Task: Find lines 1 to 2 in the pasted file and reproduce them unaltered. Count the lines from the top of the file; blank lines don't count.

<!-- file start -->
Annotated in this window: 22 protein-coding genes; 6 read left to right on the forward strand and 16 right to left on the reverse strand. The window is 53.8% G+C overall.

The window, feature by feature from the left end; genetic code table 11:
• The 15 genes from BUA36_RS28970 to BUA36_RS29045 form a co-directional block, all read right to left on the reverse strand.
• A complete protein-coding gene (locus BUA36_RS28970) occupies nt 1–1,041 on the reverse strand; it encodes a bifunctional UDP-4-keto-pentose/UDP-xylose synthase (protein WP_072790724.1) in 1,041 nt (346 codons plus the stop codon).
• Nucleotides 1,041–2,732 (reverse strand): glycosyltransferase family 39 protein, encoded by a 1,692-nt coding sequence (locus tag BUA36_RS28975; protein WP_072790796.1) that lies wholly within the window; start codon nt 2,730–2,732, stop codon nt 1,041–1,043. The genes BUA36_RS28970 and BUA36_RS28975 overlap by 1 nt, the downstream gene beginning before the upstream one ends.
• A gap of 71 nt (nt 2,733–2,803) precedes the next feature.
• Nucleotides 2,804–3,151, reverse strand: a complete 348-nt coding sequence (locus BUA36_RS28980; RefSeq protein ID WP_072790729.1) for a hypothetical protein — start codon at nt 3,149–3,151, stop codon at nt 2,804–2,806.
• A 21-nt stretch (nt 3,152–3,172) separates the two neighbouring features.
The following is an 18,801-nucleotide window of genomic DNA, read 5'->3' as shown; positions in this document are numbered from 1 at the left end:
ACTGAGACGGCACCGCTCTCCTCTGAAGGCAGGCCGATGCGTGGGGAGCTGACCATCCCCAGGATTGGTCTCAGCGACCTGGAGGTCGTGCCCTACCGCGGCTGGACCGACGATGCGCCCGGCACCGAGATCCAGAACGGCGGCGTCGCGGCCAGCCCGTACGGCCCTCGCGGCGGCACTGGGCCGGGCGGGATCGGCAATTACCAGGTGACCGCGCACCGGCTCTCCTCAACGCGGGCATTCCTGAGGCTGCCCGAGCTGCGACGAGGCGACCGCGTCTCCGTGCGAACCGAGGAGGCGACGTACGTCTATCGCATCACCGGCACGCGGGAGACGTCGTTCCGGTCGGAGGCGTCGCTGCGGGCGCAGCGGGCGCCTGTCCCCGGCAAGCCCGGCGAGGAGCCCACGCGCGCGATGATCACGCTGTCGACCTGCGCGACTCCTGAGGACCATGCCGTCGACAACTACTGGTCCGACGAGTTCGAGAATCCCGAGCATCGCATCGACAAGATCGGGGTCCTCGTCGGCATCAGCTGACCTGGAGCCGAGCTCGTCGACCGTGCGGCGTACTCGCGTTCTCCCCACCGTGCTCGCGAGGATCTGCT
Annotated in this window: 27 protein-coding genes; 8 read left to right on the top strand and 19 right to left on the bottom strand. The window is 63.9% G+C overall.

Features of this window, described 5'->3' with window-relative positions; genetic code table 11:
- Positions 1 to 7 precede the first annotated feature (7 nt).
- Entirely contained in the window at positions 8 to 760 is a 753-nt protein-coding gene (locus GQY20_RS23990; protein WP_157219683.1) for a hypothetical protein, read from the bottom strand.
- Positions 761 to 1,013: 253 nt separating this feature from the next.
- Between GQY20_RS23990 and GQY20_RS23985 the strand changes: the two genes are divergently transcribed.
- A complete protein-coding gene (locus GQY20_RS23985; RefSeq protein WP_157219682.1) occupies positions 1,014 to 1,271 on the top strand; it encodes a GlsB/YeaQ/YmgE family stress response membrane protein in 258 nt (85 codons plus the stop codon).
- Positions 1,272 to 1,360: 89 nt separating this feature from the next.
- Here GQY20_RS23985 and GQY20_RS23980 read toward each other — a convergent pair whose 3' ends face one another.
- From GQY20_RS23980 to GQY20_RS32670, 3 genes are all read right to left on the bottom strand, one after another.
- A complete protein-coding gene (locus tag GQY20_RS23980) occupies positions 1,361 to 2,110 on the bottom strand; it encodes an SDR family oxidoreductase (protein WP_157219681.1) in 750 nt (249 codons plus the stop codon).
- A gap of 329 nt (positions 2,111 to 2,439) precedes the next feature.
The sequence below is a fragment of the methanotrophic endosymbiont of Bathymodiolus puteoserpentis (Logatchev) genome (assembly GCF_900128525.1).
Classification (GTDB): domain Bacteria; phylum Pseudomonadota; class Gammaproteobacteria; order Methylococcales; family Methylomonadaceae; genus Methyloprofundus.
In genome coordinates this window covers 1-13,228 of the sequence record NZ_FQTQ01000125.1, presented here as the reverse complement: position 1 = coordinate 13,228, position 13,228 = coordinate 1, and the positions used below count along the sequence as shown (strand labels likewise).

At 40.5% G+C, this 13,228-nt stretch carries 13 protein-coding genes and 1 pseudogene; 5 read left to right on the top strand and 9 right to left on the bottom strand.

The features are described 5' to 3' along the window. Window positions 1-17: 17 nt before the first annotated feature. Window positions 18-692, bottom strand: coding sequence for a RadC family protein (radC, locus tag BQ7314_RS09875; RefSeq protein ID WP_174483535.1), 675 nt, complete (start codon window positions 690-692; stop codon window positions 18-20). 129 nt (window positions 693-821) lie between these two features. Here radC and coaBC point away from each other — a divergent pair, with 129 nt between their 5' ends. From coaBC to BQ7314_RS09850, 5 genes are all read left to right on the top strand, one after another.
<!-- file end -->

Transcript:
Annotated in this window: 22 protein-coding genes; 6 read left to right on the forward strand and 16 right to left on the reverse strand. The window is 53.8% G+C overall.

The window, feature by feature from the left end; genetic code table 11: